Date of this Version
Forest Ecology and Management 332 (2014) 64–74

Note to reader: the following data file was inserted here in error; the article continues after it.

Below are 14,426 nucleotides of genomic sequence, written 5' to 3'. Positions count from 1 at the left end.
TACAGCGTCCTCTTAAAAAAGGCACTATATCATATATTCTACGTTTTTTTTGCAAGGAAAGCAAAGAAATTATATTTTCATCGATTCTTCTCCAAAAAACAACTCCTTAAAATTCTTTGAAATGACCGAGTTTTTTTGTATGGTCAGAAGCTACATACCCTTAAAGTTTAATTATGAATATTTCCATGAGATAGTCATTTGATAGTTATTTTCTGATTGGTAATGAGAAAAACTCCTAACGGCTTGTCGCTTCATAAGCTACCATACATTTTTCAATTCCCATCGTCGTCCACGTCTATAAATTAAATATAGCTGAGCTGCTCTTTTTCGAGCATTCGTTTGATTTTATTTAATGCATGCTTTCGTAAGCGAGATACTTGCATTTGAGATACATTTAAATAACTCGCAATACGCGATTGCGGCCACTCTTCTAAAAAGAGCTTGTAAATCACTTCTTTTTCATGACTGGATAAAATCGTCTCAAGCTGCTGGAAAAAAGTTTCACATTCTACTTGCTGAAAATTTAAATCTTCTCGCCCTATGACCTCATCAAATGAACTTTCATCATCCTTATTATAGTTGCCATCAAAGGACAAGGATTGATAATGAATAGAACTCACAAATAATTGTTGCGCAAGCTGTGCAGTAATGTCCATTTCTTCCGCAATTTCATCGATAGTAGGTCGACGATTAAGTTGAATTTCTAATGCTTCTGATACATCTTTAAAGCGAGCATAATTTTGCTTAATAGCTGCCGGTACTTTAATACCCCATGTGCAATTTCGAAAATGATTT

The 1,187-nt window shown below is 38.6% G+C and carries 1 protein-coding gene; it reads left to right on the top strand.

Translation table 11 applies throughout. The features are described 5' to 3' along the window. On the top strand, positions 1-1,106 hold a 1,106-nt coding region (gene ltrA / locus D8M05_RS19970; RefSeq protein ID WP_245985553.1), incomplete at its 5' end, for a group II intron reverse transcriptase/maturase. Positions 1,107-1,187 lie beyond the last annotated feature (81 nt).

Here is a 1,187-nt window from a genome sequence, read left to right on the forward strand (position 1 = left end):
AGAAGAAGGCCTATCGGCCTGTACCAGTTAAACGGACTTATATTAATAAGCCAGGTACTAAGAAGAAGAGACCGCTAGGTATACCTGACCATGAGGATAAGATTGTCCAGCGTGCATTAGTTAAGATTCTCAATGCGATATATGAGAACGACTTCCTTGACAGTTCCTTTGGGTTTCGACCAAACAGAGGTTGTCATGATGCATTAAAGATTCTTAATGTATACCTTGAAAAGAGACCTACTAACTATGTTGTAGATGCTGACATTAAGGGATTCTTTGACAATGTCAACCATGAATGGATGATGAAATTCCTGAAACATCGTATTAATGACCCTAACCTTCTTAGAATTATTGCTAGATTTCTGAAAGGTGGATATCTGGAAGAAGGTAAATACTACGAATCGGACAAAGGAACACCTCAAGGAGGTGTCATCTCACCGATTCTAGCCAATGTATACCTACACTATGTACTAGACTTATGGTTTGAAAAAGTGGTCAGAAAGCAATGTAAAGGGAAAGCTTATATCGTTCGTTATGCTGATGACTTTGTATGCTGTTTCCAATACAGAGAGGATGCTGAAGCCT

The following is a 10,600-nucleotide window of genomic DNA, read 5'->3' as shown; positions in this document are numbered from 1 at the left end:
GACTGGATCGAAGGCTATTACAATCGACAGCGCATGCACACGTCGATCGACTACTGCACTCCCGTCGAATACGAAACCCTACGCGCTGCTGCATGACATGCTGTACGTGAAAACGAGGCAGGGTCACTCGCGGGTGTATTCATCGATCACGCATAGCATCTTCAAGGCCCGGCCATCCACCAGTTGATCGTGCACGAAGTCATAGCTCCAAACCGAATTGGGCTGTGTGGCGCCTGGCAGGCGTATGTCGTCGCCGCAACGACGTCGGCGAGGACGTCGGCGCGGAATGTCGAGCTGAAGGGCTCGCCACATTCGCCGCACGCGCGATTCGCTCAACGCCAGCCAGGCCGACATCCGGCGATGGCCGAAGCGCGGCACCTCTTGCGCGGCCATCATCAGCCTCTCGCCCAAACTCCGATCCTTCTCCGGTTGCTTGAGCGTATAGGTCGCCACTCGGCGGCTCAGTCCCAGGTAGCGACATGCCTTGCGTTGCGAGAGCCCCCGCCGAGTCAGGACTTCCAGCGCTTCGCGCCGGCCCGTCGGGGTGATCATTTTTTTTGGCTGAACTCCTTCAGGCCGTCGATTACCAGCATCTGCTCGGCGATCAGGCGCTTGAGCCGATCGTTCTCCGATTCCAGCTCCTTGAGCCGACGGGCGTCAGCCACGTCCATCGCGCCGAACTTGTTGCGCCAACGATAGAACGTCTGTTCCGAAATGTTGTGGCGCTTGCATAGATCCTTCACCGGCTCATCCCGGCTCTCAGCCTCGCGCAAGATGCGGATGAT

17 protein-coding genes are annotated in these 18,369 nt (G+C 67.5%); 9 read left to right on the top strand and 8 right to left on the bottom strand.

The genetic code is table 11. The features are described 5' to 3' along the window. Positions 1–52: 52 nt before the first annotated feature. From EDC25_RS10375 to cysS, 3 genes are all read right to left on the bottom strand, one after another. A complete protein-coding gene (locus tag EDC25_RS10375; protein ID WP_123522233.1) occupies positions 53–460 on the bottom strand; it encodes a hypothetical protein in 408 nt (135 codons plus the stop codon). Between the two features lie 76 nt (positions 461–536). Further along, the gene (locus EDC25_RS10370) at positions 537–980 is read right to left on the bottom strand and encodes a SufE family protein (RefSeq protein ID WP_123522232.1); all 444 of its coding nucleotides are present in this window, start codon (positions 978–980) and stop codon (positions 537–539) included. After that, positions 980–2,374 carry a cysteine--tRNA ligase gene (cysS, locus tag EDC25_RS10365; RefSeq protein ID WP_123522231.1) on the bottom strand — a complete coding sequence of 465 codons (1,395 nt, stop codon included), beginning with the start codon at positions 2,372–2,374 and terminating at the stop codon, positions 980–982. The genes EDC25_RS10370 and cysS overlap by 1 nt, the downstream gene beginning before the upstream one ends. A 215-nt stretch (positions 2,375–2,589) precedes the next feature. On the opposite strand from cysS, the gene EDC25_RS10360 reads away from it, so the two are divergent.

We experimentally manipulated key components of severe hurricane disturbance, canopy openness and detritus deposition, to determine the independent and interactive effects of these components on tree recruitment, forest structure, and diversity in a wet tropical forest in the Luquillo Experimental Forest, Puerto Rico. Canopy openness was increased by trimming branches, and we manipulated debris by adding or subtracting the trimmed materials to the trimming treatments, in a 2 X 2 factorial design replicated in three blocks. Tree (stems > 1 cm diameter at breast height) responses were measured during the 9-year study, which included at least 1 year of pre-manipulation monitoring. When the canopy was trimmed, stem densities increased >2-fold and rates of recruitment increased >25-fold. Deposition of canopy debris did not markedly affect stem densities but did have small yet significant effects on tree basal area. Basal area increased about 10% when debris was added to plots with intact canopies; the other treatments exhibited smaller or no increases in basal area over time. Much of the dynamics of stem densities were due to changes in the smallest size class (1–2.5 cm diameter), which responded with a pulse of recruitment in the canopy trimmed treatments, and a steady loss in plots with intact canopies. The decreases in stem densities in the plots with intact canopies is attributed to observed on-going forest thinning from the last natural severe hurricane disturbance in 1998. Given these repeated hurricane effects, our study enabled an experimental test of the Intermediate Disturbance Hypothesis (IDH), for which we predicted an increase in species diversity in canopy trimmed treatments and a loss of species in the treatments with intact canopies. Measured patterns of diversity gave partial support to the predictions of IDH, although raw species richness of sampled plots fit the predictions better than richness adjusted for differences in stem densities among treatments. Ordination of species responses in the community identified a guild of pioneer species responding to the trimmed treatments, but not the debris additions, amongst substantial background variation in species composition unrelated to the experimental treatments. These results are consistent with a growing consensus that, while trade-offs of resilience and resistance govern many species responses to hurricane disturbance, other environmental and historical factors are equally or more important in governing community dynamics in hurricane-disturbed forests.